Top Social

Grades Do Not Define You

Monday, March 21, 2016
It would seem that the primary basis of one's capabilities in school is one's grade. Teachers commend their students who ace all of their tests, showering them with words such as "smart", "diligent" and "intellectual". Those who fail to receive perfect grades, on the other hand, are pressured by others to achieve more, to get higher grades, and to succeed. 

School has always been like a bank full of grades. The bigger grades you get, the "richer" you seem to be, intellectually. It would then seem like your future can be determined by how well you pass an exam. However, that isn't the case. Grades are merely reflections of your efforts in class, not necessarily reflections of your total abilities.

A student can ace an exam but still have no genuine knowledge in their head. Memorization is one of the keys to passing exams, but what can memorization even offer if you do not even understand the concepts of what you are memorizing? A true test of understanding and intelligence deals with the understanding of ideas. Intelligence cannot be based on only one's skill to memorize.

A student can fail in class, yet excel in others. Not everyone can be masters of all fields, but that does not make them any less valuable. You might have difficulties in Foreign Languages but your inclination might lean toward the sciences. 

A student can be known as the frequent-failer, but outside the classroom, he is confident, passionate, and competent. He is responsible and does well in extra-curricular activities. Surely his grades cannot define him when he has clearly shown his potential to the world.

A student can fail today yet succeed tomorrow. Grades are based on some silly things like attendance, participation, etc. The circumstances now may not allow him to bask in the spotlight, but after school when he is out in the real world, he can achieve anything, if he has the determination.

If your grades are unsatisfactory, hold your head up high. They are not the only things that can define you. A good character, responsible attitude, and unique understanding of things can separate you from the rest of the people who have grade-based mindsets. 

Grades might be the key to opportunity when applying for jobs, but after that, it's all up to you. It's up to your mind and heart to continue to learn and to grow. I know I said that grades do not define you, but please, keep studying. Grades may not define you, but a lazy, incompetent, and sloppy attitude definitely will.

7 comments on "Grades Do Not Define You"
  1. Hi guys! What are your thoughts on grades? Comment below. :)

    ReplyDelete
  2. This post made me feel better after reading it. Lately, I've been stressing myself to study hard to achieve the grades that I want but in the end It's not what I always expected. Hehe but I know na kahit hindi ako magaling sa ganon na mga bagay, magaling naman ako sa ibang bagay.(not the bad things though. Haha)

    I do agree that 'Grades don't define you' but of course we need to study well to get good grades that would make our parents proud. Sayang naman kasi ng pera ng magulang natin if hindi tayo mag-aral mabuti diba~ :D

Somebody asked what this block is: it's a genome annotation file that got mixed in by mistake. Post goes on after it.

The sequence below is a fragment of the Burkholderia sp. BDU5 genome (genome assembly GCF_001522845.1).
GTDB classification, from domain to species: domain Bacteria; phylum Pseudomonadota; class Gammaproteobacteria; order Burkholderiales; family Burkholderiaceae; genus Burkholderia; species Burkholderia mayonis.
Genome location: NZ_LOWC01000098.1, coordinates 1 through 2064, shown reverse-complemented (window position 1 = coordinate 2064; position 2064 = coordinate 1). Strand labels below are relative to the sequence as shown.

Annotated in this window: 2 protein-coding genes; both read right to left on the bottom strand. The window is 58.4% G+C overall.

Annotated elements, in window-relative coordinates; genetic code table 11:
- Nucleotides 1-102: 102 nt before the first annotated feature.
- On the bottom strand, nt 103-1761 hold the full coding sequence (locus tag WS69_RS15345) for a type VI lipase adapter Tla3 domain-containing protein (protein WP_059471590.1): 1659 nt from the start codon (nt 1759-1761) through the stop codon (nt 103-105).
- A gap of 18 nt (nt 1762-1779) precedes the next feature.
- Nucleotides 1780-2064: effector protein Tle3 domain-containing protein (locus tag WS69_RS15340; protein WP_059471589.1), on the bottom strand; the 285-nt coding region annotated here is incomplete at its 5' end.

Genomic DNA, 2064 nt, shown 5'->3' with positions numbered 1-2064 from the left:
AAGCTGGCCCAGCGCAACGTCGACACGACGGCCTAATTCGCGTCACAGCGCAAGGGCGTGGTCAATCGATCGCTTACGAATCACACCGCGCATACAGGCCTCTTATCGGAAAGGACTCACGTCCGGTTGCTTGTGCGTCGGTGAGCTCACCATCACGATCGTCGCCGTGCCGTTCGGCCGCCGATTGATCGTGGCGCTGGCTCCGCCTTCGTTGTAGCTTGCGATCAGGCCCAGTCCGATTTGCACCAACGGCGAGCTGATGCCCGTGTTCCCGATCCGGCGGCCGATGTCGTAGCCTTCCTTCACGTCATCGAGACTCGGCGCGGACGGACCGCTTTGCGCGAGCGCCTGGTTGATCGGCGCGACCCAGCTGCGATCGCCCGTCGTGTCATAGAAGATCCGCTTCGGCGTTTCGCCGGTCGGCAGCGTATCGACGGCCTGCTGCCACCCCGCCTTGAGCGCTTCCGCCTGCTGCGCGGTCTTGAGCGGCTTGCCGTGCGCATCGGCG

I know some people who excels in class but when it comes to the outside world they seem..... lost (????) Idk if it's just me, I'm not judging them though. Hehehe

    KTEL | www.kabelgera.tumblr.com

    ReplyDelete
    Replies
    1. Hi Ktel! I'm glad it made you feel better, hehe. And yes, it's always important not to take things for granted. (Nice to meet you, by the way! Always a great thing to meet other Pinoy bloggers) x

      Delete
  3. I agree completely. I've always gotten great grades (not perfect ones, but great ones) due to my terrifyingly large short-term memory capacity. I cram for everything, do better than most people, and flush my short-term memory immediately after. Very few things go to long-term memory. I'm not actually learning. We're not learning every subject- some subjects we're just learning how to take tests. We're learning the best way to succeed in the system. I consider myself a successful person anyway, because it's not just my memory that makes me appear intelligent, although it certainly helps in a lot of areas. I'm not particularly good at socializing but I am great at working independently to achieve big and unusual goals (e.g. having a successful blog, launching a freelance editing business and a popular online craft shop). My grades have nothing to do with that. That's why I'm not stressing out about school at all and not trying to get the perfect grade. I can always do better, but I'm not feeling the need to. It also helps that you don't need a degree in English to get a job in the publishing industry, although it helps. I'm not a huge fan of the school system, but I guess they have to try to measure our intelligence in some sort of way, and it's the best they've got so far.

    ReplyDelete
    Replies
    1. Hi Alicia. Ugh, short-term memory can be the worst! I completely agree with what you said about learning to succeed in the system. Sucks that it still has to be this way, right? x

      Delete
  4. Thanks for this inspiring post. Growing up grade-conscious is a nightmare and a bit unhealthy when dealing with failures. I used to get so depressed and would be ashamed of myself whenever I failed a test.

    ReplyDelete
    Replies
    1. Happy to know that you liked this post. I used to feel that way too but now I'm not sure if this "whatever" attitude is even a good thing.

      Delete

Comments make me happy! <3